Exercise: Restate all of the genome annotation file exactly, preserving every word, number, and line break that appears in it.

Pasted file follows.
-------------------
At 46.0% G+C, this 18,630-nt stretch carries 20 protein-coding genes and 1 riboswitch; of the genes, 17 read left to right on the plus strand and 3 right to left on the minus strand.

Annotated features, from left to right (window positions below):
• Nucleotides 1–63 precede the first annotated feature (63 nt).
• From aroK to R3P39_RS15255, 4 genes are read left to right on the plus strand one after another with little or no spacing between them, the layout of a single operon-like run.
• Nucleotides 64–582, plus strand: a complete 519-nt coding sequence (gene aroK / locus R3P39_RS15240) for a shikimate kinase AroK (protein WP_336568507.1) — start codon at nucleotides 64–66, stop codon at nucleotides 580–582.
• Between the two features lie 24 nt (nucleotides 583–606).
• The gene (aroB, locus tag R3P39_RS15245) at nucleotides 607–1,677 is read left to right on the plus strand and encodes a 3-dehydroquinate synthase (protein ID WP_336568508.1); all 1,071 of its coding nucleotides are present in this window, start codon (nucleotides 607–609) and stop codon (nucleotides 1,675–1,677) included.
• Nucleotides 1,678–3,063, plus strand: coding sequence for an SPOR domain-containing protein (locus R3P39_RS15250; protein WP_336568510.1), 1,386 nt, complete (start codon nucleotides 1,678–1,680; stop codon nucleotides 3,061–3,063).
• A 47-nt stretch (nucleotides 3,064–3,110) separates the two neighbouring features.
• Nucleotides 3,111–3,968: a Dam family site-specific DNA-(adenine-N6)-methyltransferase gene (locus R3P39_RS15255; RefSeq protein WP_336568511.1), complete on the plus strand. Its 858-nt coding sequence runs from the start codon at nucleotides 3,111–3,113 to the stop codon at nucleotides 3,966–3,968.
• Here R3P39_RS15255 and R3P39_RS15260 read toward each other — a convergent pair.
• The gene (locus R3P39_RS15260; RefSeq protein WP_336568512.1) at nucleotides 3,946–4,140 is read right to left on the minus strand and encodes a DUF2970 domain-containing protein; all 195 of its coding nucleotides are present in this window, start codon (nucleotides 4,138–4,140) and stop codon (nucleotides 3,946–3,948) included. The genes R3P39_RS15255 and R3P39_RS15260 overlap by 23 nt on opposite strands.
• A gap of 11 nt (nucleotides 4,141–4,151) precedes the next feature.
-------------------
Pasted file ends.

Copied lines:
At 46.0% G+C, this 18,630-nt stretch carries 20 protein-coding genes and 1 riboswitch; of the genes, 17 read left to right on the plus strand and 3 right to left on the minus strand.

Annotated features, from left to right (window positions below):
• Nucleotides 1–63 precede the first annotated feature (63 nt).
• From aroK to R3P39_RS15255, 4 genes are read left to right on the plus strand one after another with little or no spacing between them, the layout of a single operon-like run.
• Nucleotides 64–582, plus strand: a complete 519-nt coding sequence (gene aroK / locus R3P39_RS15240) for a shikimate kinase AroK (protein WP_336568507.1) — start codon at nucleotides 64–66, stop codon at nucleotides 580–582.
• Between the two features lie 24 nt (nucleotides 583–606).
• The gene (aroB, locus tag R3P39_RS15245) at nucleotides 607–1,677 is read left to right on the plus strand and encodes a 3-dehydroquinate synthase (protein ID WP_336568508.1); all 1,071 of its coding nucleotides are present in this window, start codon (nucleotides 607–609) and stop codon (nucleotides 1,675–1,677) included.
• Nucleotides 1,678–3,063, plus strand: coding sequence for an SPOR domain-containing protein (locus R3P39_RS15250; protein WP_336568510.1), 1,386 nt, complete (start codon nucleotides 1,678–1,680; stop codon nucleotides 3,061–3,063).
• A 47-nt stretch (nucleotides 3,064–3,110) separates the two neighbouring features.
• Nucleotides 3,111–3,968: a Dam family site-specific DNA-(adenine-N6)-methyltransferase gene (locus R3P39_RS15255; RefSeq protein WP_336568511.1), complete on the plus strand. Its 858-nt coding sequence runs from the start codon at nucleotides 3,111–3,113 to the stop codon at nucleotides 3,966–3,968.
• Here R3P39_RS15255 and R3P39_RS15260 read toward each other — a convergent pair.
• The gene (locus R3P39_RS15260; RefSeq protein WP_336568512.1) at nucleotides 3,946–4,140 is read right to left on the minus strand and encodes a DUF2970 domain-containing protein; all 195 of its coding nucleotides are present in this window, start codon (nucleotides 4,138–4,140) and stop codon (nucleotides 3,946–3,948) included. The genes R3P39_RS15255 and R3P39_RS15260 overlap by 23 nt on opposite strands.
• A gap of 11 nt (nucleotides 4,141–4,151) precedes the next feature.